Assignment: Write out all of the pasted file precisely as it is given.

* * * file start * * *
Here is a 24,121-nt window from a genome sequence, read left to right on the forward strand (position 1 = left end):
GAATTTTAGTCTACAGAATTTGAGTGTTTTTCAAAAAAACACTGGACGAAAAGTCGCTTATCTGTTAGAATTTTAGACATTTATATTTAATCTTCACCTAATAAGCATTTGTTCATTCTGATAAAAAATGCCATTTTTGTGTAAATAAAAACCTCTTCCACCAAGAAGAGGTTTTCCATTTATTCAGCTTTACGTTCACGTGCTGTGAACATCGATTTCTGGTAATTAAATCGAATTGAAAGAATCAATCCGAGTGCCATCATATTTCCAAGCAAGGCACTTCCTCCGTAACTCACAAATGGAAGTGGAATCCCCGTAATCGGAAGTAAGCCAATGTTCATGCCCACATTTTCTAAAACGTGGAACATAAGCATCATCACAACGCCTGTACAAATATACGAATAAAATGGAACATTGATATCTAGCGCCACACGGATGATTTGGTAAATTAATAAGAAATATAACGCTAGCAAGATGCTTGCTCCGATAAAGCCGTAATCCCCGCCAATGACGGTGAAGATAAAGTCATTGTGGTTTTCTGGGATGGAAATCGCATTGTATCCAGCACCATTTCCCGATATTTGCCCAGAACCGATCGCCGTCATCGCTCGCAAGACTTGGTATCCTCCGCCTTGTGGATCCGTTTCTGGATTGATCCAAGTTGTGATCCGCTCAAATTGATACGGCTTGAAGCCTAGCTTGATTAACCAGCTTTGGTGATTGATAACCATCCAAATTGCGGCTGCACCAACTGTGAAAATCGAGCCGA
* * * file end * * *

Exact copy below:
Here is a 24,121-nt window from a genome sequence, read left to right on the forward strand (position 1 = left end):
GAATTTTAGTCTACAGAATTTGAGTGTTTTTCAAAAAAACACTGGACGAAAAGTCGCTTATCTGTTAGAATTTTAGACATTTATATTTAATCTTCACCTAATAAGCATTTGTTCATTCTGATAAAAAATGCCATTTTTGTGTAAATAAAAACCTCTTCCACCAAGAAGAGGTTTTCCATTTATTCAGCTTTACGTTCACGTGCTGTGAACATCGATTTCTGGTAATTAAATCGAATTGAAAGAATCAATCCGAGTGCCATCATATTTCCAAGCAAGGCACTTCCTCCGTAACTCACAAATGGAAGTGGAATCCCCGTAATCGGAAGTAAGCCAATGTTCATGCCCACATTTTCTAAAACGTGGAACATAAGCATCATCACAACGCCTGTACAAATATACGAATAAAATGGAACATTGATATCTAGCGCCACACGGATGATTTGGTAAATTAATAAGAAATATAACGCTAGCAAGATGCTTGCTCCGATAAAGCCGTAATCCCCGCCAATGACGGTGAAGATAAAGTCATTGTGGTTTTCTGGGATGGAAATCGCATTGTATCCAGCACCATTTCCCGATATTTGCCCAGAACCGATCGCCGTCATCGCTCGCAAGACTTGGTATCCTCCGCCTTGTGGATCCGTTTCTGGATTGATCCAAGTTGTGATCCGCTCAAATTGATACGGCTTGAAGCCTAGCTTGATTAACCAGCTTTGGTGATTGATAACCATCCAAATTGCGGCTGCACCAACTGTGAAAATCGAGCCGA